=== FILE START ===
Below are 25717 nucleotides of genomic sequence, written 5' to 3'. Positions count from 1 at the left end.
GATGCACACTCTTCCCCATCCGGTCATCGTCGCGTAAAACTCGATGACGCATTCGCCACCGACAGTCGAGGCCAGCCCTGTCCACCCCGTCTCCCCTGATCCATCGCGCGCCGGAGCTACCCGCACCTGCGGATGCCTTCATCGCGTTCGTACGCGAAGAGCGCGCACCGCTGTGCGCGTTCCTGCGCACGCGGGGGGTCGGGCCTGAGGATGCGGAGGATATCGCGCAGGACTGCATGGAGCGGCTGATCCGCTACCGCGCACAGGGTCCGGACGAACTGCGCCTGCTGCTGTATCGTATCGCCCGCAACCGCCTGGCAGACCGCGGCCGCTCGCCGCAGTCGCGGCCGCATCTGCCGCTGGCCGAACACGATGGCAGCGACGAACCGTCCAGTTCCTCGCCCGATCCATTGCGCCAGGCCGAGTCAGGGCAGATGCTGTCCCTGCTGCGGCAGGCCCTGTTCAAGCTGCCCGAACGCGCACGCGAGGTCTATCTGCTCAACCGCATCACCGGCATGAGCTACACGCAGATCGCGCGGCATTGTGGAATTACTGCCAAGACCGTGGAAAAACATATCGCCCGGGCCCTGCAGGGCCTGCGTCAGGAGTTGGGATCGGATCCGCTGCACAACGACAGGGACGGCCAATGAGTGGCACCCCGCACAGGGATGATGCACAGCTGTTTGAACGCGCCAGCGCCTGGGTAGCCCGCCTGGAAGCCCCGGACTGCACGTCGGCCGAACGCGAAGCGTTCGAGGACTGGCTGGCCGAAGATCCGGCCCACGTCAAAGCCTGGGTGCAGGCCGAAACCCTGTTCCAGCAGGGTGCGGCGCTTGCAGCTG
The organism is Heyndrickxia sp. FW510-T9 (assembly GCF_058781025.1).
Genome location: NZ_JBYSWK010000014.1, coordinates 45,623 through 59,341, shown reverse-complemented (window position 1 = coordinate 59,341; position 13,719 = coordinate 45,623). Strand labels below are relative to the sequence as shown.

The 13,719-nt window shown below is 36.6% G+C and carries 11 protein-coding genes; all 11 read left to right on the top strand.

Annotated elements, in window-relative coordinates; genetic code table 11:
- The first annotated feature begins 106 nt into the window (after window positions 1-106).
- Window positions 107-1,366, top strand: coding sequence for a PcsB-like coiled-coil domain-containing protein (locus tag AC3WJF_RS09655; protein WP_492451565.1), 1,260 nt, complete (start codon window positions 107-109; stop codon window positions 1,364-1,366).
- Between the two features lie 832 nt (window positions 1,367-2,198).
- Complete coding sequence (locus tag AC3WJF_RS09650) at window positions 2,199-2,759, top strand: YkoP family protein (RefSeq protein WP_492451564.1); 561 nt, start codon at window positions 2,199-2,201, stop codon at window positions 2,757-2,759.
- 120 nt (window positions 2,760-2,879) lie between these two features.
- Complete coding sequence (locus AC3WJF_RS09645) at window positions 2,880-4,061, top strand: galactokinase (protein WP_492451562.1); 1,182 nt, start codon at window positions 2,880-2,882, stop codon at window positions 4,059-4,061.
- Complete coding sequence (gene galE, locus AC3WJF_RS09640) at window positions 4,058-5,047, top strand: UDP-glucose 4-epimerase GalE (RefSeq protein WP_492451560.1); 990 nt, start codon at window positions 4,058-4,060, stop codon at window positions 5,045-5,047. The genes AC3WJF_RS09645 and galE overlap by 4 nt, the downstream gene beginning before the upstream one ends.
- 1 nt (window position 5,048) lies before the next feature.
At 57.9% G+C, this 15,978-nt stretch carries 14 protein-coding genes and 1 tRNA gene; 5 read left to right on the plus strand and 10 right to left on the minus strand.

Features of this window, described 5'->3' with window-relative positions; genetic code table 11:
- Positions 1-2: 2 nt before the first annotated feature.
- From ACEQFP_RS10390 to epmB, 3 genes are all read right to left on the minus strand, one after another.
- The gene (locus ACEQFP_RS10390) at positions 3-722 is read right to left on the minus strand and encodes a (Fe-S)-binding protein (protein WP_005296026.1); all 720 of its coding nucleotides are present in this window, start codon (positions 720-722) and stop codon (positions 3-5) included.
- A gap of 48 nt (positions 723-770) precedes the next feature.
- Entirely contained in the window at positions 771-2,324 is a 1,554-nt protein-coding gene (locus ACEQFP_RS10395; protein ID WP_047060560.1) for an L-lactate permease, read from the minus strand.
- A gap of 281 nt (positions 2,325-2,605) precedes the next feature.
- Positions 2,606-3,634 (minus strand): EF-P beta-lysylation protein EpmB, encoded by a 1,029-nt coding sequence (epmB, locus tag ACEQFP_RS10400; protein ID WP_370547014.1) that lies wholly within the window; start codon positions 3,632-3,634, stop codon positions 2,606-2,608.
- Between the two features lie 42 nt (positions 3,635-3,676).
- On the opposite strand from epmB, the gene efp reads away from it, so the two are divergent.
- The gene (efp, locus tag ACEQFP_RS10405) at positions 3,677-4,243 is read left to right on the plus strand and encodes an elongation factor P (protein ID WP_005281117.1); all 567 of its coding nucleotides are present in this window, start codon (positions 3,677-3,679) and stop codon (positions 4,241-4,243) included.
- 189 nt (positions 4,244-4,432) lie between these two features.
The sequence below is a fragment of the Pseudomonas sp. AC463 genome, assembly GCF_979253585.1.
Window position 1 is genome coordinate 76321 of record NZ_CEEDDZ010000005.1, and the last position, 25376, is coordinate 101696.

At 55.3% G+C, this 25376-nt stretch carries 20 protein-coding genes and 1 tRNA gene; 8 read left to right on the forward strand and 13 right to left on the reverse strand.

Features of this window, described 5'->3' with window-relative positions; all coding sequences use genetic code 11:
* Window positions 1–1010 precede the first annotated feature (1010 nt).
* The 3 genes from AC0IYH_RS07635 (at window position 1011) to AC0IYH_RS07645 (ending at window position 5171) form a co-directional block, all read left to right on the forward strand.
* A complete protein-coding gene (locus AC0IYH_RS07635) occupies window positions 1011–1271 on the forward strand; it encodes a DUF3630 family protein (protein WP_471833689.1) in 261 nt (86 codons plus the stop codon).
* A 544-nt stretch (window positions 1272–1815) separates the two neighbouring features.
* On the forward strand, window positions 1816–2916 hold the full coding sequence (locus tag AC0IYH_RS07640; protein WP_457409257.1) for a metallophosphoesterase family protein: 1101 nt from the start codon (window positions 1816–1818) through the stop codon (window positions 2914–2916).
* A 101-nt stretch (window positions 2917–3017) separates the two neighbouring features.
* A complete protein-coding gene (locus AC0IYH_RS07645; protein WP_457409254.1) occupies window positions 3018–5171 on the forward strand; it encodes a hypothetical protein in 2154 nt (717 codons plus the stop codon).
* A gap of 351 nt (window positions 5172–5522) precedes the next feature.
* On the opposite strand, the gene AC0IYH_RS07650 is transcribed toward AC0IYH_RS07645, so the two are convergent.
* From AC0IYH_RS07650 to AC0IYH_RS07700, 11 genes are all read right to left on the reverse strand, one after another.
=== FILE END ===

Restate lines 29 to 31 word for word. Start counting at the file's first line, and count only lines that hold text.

Window position 1 is genome coordinate 76321 of record NZ_CEEDDZ010000005.1, and the last position, 25376, is coordinate 101696.

At 55.3% G+C, this 25376-nt stretch carries 20 protein-coding genes and 1 tRNA gene; 8 read left to right on the forward strand and 13 right to left on the reverse strand.

Features of this window, described 5'->3' with window-relative positions; all coding sequences use genetic code 11: